Following Maher (Maher El Kahir), a Sudanese bricklayer, Ali Cherri’s The Dam oscillates between the natural and fantastic. Maher works by the Merowe Dam, a project near the Nile River that displaced nearly 70,000 residents. He goes about his days without much complaint, zombie-like in duty. In his free time he builds a giant mud sculpture—a being that he cannot stop adding to, somewhat alive and somewhat dead.
Maher’s story exists amongst a political, militant coup of the Sudanese leader. Political ramifications play out behind these bricklayers, on radios and television screens, only subtly influencing their everyday life by seeping into their thoughts. So Maher gets away from it all, called to a presence that visits him in his dreams, a pull towards the mystical.
Beautiful in image, yet void of traditional narrative, Cherri’s film drifts towards a semblance of impact. It’s ephemeral in its interest in poetic mysticism, dipping into the spiritual without taking the full plunge.
The mud creature begins to have life. It seems to be breathing, gaining power as Maher loses his own. His skin is peeling, his back becoming scaly, his body almost melting away. Maher’s life doesn’t have much outward meaning, set against a revolution he feels both connected and disparate from.
The vagueness of The Dam both hurts and helps its attempt at meaning. Parallels can be taken with Maher’s everyday thoughts and his sculpture, alongside both the Merowe Dam and the political coup over the last 15 years of Sudanese life. But Cherri has no desire to hold the hands of the audience, to over-explain, or really explain at all. I was left picking up the pieces for a narrative that was cobbled together, unable to derive enough meaning to justify The Dam’s laborious pacing.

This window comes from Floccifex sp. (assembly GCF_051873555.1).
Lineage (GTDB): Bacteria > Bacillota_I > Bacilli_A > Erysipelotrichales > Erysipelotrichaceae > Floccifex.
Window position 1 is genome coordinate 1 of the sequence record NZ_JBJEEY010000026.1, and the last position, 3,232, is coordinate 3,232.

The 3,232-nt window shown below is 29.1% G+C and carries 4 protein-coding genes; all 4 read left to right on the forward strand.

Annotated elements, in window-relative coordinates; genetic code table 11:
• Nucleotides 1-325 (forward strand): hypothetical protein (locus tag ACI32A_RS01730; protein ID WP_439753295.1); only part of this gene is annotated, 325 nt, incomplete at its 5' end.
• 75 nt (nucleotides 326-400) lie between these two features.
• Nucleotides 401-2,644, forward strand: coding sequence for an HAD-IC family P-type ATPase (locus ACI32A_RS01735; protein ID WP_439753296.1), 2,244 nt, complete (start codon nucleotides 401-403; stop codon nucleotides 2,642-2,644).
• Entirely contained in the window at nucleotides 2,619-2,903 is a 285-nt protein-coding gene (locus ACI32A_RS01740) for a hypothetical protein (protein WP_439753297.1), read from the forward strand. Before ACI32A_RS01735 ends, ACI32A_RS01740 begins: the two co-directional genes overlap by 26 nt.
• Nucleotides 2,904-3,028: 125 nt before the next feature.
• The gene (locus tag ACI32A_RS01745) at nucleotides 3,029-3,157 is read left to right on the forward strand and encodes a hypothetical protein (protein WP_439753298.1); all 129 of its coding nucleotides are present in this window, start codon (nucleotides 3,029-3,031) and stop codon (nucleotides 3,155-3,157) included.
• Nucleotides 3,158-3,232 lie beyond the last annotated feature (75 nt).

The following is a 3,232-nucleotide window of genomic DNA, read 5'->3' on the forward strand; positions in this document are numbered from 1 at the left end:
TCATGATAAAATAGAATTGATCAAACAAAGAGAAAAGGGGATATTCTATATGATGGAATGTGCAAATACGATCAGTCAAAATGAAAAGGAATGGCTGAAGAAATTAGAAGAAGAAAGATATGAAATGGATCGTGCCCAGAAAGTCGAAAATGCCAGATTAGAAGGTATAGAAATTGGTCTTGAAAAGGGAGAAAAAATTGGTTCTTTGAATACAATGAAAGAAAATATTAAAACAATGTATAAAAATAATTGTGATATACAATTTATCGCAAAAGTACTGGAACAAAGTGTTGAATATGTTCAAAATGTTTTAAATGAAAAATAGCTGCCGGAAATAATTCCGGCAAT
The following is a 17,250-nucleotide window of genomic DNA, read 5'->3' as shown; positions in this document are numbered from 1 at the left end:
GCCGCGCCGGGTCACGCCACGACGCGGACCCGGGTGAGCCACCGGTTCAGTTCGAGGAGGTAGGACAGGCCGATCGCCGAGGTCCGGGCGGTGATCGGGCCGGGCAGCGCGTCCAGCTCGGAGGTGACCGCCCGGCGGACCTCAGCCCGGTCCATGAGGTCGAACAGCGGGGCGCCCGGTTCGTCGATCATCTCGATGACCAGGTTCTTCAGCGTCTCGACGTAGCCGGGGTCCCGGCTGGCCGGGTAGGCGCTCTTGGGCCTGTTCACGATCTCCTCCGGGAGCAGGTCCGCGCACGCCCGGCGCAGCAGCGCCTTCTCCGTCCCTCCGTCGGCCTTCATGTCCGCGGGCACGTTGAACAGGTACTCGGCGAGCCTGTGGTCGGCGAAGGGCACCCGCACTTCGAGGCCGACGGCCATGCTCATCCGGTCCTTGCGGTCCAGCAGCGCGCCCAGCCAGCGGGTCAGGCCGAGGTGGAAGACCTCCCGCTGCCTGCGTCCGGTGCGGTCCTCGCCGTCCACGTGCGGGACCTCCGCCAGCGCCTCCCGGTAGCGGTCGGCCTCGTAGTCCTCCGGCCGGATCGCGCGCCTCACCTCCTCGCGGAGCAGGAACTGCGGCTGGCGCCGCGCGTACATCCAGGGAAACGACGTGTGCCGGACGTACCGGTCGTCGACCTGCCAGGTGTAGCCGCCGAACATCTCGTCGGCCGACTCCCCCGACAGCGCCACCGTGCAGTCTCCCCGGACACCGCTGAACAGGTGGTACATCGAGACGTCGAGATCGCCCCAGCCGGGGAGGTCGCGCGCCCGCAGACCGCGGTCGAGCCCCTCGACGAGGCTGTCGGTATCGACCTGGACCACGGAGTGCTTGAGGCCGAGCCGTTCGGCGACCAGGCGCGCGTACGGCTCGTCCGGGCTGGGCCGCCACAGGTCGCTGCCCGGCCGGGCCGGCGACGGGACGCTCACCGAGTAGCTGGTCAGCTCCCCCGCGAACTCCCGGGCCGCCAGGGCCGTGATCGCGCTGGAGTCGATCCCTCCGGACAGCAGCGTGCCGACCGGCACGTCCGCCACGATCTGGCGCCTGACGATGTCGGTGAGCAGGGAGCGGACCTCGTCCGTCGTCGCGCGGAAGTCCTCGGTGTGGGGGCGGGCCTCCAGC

The film excels during its dream sequences, dark and misty moments in which Maher stumbles through semi-realistic scenes. They keep a sense of mystery during a long 80-minute film that drags more often than excites. Co-written by Cherri, Bertrand Bonello, and Geoffroy Grison, the script is an amalgamation of ideas—half-concrete, half-baked. The screenwriters hope to say something topical and current, instead leaving too much to the imagination and losing the string along the way.
To his credit, El Kahir gives a standout performance as Maher, a solemn, often wordless role. He embodies this line between the spiritual and the real. He has the impossible task of connecting these two worlds, of these two stories, and if unsuccessful, he does an admirable job. El Kahir is a bright spot, despite being the only main actor in this story: it’s entirely his burden to carry, and he carries it well.
Cherri’s film is sparse in location and story, remaining beautiful to look at and interesting to ponder. Failing to connect the many strands it’s trying to weave, its vagueness becomes more tedious as the 80 minutes stretch on and on. With a strong central performance and gorgeous visuals, The Dam may keep audiences (slightly) entertained enough to stick around for its more otherworldly instances. Unfortunately, there aren’t enough of these to make the film an engaging, lasting experience.
The Dam screened at the New York Film Festival.